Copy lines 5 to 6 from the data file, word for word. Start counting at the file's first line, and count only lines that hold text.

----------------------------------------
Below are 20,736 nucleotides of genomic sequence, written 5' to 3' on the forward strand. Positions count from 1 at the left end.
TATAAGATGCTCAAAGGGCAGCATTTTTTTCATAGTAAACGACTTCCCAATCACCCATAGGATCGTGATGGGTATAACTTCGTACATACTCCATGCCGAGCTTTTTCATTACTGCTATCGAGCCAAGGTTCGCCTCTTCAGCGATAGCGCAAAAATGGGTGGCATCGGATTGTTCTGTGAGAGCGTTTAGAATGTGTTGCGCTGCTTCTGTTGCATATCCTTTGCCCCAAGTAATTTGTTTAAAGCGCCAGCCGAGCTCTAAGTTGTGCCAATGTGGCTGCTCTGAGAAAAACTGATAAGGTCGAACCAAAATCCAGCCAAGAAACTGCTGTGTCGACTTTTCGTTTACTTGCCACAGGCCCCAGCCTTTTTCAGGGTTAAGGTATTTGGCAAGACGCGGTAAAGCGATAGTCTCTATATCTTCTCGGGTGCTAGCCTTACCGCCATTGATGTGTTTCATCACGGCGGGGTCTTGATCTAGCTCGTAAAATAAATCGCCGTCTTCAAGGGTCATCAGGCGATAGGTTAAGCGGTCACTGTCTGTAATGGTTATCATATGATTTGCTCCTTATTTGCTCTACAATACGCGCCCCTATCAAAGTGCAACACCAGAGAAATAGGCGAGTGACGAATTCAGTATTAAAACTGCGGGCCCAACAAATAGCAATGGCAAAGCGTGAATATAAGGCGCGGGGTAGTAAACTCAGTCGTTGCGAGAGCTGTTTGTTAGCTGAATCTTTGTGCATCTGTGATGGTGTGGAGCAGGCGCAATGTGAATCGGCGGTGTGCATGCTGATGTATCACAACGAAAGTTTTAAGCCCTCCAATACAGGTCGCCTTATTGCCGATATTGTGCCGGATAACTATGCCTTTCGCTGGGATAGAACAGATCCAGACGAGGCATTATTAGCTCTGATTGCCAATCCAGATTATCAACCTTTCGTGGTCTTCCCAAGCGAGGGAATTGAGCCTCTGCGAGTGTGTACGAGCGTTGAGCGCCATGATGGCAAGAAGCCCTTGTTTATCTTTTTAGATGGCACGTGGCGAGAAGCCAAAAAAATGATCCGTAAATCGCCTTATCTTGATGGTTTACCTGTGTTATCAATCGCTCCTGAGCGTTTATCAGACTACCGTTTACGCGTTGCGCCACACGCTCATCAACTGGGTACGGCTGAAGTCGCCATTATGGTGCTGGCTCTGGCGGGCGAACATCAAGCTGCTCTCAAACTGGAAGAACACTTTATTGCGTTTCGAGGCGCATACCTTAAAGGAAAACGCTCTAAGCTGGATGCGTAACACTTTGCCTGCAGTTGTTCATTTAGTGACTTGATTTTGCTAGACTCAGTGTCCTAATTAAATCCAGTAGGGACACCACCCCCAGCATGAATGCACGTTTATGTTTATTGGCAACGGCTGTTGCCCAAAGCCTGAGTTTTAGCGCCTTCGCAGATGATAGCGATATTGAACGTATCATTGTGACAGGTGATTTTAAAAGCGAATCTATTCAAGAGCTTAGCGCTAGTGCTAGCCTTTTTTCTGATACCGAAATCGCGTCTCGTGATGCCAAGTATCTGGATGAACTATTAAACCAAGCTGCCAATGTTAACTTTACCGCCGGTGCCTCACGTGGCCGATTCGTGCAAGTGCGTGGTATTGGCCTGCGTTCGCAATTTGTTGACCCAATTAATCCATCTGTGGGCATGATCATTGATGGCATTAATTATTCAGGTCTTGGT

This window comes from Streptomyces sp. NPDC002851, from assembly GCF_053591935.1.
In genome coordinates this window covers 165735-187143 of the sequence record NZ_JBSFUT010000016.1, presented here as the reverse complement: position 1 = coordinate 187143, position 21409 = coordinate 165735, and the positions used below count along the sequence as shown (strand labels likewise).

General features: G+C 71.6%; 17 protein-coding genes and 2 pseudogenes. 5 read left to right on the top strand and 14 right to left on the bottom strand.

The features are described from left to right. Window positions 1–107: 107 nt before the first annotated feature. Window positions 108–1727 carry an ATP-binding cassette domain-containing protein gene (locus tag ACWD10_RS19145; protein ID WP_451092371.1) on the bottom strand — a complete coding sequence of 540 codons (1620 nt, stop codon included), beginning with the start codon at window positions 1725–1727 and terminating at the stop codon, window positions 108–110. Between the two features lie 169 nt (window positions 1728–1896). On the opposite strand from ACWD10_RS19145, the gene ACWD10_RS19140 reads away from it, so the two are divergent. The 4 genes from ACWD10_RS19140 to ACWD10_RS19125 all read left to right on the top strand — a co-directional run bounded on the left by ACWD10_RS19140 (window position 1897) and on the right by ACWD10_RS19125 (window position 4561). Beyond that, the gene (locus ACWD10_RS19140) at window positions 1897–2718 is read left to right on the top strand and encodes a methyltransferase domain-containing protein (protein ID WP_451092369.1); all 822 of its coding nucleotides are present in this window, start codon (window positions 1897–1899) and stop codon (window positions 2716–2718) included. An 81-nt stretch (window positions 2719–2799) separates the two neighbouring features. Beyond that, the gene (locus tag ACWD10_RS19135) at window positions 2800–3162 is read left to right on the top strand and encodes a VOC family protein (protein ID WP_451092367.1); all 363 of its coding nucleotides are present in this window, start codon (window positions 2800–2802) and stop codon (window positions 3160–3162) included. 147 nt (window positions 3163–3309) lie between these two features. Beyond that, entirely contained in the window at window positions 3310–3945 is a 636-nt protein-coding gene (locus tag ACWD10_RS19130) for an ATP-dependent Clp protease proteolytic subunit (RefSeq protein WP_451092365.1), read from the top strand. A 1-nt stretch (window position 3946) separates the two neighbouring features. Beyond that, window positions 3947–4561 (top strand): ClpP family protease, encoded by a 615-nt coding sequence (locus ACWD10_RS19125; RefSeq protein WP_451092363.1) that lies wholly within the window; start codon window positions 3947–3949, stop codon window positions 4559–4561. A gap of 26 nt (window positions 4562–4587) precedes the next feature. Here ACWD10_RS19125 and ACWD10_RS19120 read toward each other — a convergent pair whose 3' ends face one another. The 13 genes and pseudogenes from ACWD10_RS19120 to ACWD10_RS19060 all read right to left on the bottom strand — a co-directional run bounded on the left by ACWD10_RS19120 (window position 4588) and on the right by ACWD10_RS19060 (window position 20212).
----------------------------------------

General features: G+C 71.6%; 17 protein-coding genes and 2 pseudogenes. 5 read left to right on the top strand and 14 right to left on the bottom strand.

The features are described from left to right. Window positions 1–107: 107 nt before the first annotated feature. Window positions 108–1727 carry an ATP-binding cassette domain-containing protein gene (locus tag ACWD10_RS19145; protein ID WP_451092371.1) on the bottom strand — a complete coding sequence of 540 codons (1620 nt, stop codon included), beginning with the start codon at window positions 1725–1727 and terminating at the stop codon, window positions 108–110. Between the two features lie 169 nt (window positions 1728–1896). On the opposite strand from ACWD10_RS19145, the gene ACWD10_RS19140 reads away from it, so the two are divergent. The 4 genes from ACWD10_RS19140 to ACWD10_RS19125 all read left to right on the top strand — a co-directional run bounded on the left by ACWD10_RS19140 (window position 1897) and on the right by ACWD10_RS19125 (window position 4561). Beyond that, the gene (locus ACWD10_RS19140) at window positions 1897–2718 is read left to right on the top strand and encodes a methyltransferase domain-containing protein (protein ID WP_451092369.1); all 822 of its coding nucleotides are present in this window, start codon (window positions 1897–1899) and stop codon (window positions 2716–2718) included. An 81-nt stretch (window positions 2719–2799) separates the two neighbouring features. Beyond that, the gene (locus tag ACWD10_RS19135) at window positions 2800–3162 is read left to right on the top strand and encodes a VOC family protein (protein ID WP_451092367.1); all 363 of its coding nucleotides are present in this window, start codon (window positions 2800–2802) and stop codon (window positions 3160–3162) included. 147 nt (window positions 3163–3309) lie between these two features. Beyond that, entirely contained in the window at window positions 3310–3945 is a 636-nt protein-coding gene (locus tag ACWD10_RS19130) for an ATP-dependent Clp protease proteolytic subunit (RefSeq protein WP_451092365.1), read from the top strand. A 1-nt stretch (window position 3946) separates the two neighbouring features. Beyond that, window positions 3947–4561 (top strand): ClpP family protease, encoded by a 615-nt coding sequence (locus ACWD10_RS19125; RefSeq protein WP_451092363.1) that lies wholly within the window; start codon window positions 3947–3949, stop codon window positions 4559–4561. A gap of 26 nt (window positions 4562–4587) precedes the next feature. Here ACWD10_RS19125 and ACWD10_RS19120 read toward each other — a convergent pair whose 3' ends face one another. The 13 genes and pseudogenes from ACWD10_RS19120 to ACWD10_RS19060 all read right to left on the bottom strand — a co-directional run bounded on the left by ACWD10_RS19120 (window position 4588) and on the right by ACWD10_RS19060 (window position 20212).